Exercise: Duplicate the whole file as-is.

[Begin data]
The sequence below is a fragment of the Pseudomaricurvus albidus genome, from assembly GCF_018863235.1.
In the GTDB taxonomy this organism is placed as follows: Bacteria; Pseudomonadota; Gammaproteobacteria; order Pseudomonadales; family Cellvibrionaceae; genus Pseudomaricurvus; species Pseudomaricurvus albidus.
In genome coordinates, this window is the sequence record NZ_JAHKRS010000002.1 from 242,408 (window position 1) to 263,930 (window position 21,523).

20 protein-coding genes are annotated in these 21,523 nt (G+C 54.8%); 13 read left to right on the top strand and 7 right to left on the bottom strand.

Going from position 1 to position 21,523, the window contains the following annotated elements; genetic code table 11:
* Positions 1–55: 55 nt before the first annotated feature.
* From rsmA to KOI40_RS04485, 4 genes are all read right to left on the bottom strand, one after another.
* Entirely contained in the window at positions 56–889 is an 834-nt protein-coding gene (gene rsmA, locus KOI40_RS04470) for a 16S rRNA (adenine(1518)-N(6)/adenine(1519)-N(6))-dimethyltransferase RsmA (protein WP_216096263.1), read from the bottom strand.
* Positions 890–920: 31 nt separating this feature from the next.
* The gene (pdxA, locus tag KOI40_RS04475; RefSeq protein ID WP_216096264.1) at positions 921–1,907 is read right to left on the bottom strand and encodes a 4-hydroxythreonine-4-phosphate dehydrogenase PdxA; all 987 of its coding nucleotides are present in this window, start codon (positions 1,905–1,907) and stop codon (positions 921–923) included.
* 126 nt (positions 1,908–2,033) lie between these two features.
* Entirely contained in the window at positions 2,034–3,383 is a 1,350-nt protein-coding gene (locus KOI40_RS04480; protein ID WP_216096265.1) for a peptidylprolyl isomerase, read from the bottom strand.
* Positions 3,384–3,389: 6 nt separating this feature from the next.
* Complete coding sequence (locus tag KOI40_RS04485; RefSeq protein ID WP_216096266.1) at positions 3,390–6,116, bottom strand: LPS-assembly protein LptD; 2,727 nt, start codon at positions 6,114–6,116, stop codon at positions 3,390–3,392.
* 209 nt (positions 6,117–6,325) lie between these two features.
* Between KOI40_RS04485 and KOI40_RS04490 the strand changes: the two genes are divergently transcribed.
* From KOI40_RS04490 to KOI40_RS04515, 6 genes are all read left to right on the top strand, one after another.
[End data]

The sequence below is a fragment of the Pseudomaricurvus albidus genome, from assembly GCF_018863235.1.
In the GTDB taxonomy this organism is placed as follows: Bacteria; Pseudomonadota; Gammaproteobacteria; order Pseudomonadales; family Cellvibrionaceae; genus Pseudomaricurvus; species Pseudomaricurvus albidus.
In genome coordinates, this window is the sequence record NZ_JAHKRS010000002.1 from 242,408 (window position 1) to 263,930 (window position 21,523).

20 protein-coding genes are annotated in these 21,523 nt (G+C 54.8%); 13 read left to right on the top strand and 7 right to left on the bottom strand.

Going from position 1 to position 21,523, the window contains the following annotated elements; genetic code table 11:
* Positions 1–55: 55 nt before the first annotated feature.
* From rsmA to KOI40_RS04485, 4 genes are all read right to left on the bottom strand, one after another.
* Entirely contained in the window at positions 56–889 is an 834-nt protein-coding gene (gene rsmA, locus KOI40_RS04470) for a 16S rRNA (adenine(1518)-N(6)/adenine(1519)-N(6))-dimethyltransferase RsmA (protein WP_216096263.1), read from the bottom strand.
* Positions 890–920: 31 nt separating this feature from the next.
* The gene (pdxA, locus tag KOI40_RS04475; RefSeq protein ID WP_216096264.1) at positions 921–1,907 is read right to left on the bottom strand and encodes a 4-hydroxythreonine-4-phosphate dehydrogenase PdxA; all 987 of its coding nucleotides are present in this window, start codon (positions 1,905–1,907) and stop codon (positions 921–923) included.
* 126 nt (positions 1,908–2,033) lie between these two features.
* Entirely contained in the window at positions 2,034–3,383 is a 1,350-nt protein-coding gene (locus KOI40_RS04480; protein ID WP_216096265.1) for a peptidylprolyl isomerase, read from the bottom strand.
* Positions 3,384–3,389: 6 nt separating this feature from the next.
* Complete coding sequence (locus tag KOI40_RS04485; RefSeq protein ID WP_216096266.1) at positions 3,390–6,116, bottom strand: LPS-assembly protein LptD; 2,727 nt, start codon at positions 6,114–6,116, stop codon at positions 3,390–3,392.
* 209 nt (positions 6,117–6,325) lie between these two features.
* Between KOI40_RS04485 and KOI40_RS04490 the strand changes: the two genes are divergently transcribed.
* From KOI40_RS04490 to KOI40_RS04515, 6 genes are all read left to right on the top strand, one after another.